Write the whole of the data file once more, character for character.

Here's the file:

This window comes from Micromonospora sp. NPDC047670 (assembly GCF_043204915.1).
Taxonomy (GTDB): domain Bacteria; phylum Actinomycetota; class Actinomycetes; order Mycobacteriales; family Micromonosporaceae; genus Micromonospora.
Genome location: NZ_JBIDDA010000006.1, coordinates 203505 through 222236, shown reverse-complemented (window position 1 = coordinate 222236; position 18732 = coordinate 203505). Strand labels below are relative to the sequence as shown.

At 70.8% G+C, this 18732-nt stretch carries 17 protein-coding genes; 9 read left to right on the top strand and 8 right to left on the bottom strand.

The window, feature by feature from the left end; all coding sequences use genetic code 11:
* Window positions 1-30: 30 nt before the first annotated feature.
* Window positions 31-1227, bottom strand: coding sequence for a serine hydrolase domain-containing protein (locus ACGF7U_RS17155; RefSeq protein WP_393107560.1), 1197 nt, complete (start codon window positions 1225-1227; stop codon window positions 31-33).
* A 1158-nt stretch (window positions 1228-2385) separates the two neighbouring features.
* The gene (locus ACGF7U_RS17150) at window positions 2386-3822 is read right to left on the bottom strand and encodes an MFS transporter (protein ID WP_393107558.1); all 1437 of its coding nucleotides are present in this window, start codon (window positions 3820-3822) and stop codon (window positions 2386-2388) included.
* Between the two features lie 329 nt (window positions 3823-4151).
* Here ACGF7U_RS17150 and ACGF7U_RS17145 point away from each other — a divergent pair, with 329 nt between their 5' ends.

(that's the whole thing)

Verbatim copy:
This window comes from Micromonospora sp. NPDC047670 (assembly GCF_043204915.1).
Taxonomy (GTDB): domain Bacteria; phylum Actinomycetota; class Actinomycetes; order Mycobacteriales; family Micromonosporaceae; genus Micromonospora.
Genome location: NZ_JBIDDA010000006.1, coordinates 203505 through 222236, shown reverse-complemented (window position 1 = coordinate 222236; position 18732 = coordinate 203505). Strand labels below are relative to the sequence as shown.

At 70.8% G+C, this 18732-nt stretch carries 17 protein-coding genes; 9 read left to right on the top strand and 8 right to left on the bottom strand.

The window, feature by feature from the left end; all coding sequences use genetic code 11:
* Window positions 1-30: 30 nt before the first annotated feature.
* Window positions 31-1227, bottom strand: coding sequence for a serine hydrolase domain-containing protein (locus ACGF7U_RS17155; RefSeq protein WP_393107560.1), 1197 nt, complete (start codon window positions 1225-1227; stop codon window positions 31-33).
* A 1158-nt stretch (window positions 1228-2385) separates the two neighbouring features.
* The gene (locus ACGF7U_RS17150) at window positions 2386-3822 is read right to left on the bottom strand and encodes an MFS transporter (protein ID WP_393107558.1); all 1437 of its coding nucleotides are present in this window, start codon (window positions 3820-3822) and stop codon (window positions 2386-2388) included.
* Between the two features lie 329 nt (window positions 3823-4151).
* Here ACGF7U_RS17150 and ACGF7U_RS17145 point away from each other — a divergent pair, with 329 nt between their 5' ends.